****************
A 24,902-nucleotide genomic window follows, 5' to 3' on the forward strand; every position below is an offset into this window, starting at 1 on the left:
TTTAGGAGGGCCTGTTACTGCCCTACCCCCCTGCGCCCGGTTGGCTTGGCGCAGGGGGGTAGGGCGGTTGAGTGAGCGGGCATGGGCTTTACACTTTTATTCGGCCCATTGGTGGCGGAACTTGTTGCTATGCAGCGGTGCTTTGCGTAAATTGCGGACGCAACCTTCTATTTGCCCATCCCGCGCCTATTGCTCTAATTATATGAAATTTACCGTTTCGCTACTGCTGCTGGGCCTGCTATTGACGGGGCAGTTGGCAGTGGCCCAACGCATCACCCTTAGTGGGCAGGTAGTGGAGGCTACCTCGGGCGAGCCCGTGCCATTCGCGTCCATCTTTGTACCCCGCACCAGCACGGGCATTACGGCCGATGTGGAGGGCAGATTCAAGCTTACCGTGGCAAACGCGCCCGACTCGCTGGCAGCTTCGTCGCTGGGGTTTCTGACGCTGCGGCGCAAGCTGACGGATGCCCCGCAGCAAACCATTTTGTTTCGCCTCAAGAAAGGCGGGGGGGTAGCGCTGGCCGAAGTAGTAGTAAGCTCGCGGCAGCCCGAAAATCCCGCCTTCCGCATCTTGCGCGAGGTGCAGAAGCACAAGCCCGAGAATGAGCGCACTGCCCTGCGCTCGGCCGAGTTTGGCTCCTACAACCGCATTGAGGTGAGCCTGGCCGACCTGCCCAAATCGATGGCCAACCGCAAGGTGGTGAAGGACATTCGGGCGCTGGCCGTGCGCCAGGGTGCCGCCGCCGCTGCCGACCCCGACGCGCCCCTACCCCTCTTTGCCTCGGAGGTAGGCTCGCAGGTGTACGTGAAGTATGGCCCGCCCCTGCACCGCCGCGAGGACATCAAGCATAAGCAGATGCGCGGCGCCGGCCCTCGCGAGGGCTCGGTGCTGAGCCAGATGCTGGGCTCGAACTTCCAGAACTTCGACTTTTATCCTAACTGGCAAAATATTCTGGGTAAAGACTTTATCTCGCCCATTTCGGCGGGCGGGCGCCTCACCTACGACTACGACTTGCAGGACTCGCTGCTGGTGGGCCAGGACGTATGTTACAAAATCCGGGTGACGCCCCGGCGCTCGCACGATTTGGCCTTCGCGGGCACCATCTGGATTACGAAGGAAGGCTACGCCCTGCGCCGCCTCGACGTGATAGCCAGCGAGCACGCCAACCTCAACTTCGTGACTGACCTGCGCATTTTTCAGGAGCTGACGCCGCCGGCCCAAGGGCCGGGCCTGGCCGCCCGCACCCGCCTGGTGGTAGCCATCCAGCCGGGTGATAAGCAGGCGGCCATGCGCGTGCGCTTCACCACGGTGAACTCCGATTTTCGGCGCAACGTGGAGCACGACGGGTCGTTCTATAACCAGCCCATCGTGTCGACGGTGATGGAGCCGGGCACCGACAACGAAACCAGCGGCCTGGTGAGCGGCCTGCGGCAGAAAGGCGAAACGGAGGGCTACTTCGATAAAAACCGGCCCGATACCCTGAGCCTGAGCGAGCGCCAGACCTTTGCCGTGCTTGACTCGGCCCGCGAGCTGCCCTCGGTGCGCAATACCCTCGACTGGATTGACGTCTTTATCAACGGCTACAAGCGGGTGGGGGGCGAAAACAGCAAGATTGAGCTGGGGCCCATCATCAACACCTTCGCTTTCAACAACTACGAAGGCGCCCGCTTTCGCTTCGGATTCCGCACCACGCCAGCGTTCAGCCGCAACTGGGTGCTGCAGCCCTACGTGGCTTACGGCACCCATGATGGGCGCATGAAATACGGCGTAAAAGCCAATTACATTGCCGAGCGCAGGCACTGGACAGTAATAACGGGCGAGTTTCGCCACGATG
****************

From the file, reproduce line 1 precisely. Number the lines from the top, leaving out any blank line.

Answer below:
A 24,902-nucleotide genomic window follows, 5' to 3' on the forward strand; every position below is an offset into this window, starting at 1 on the left: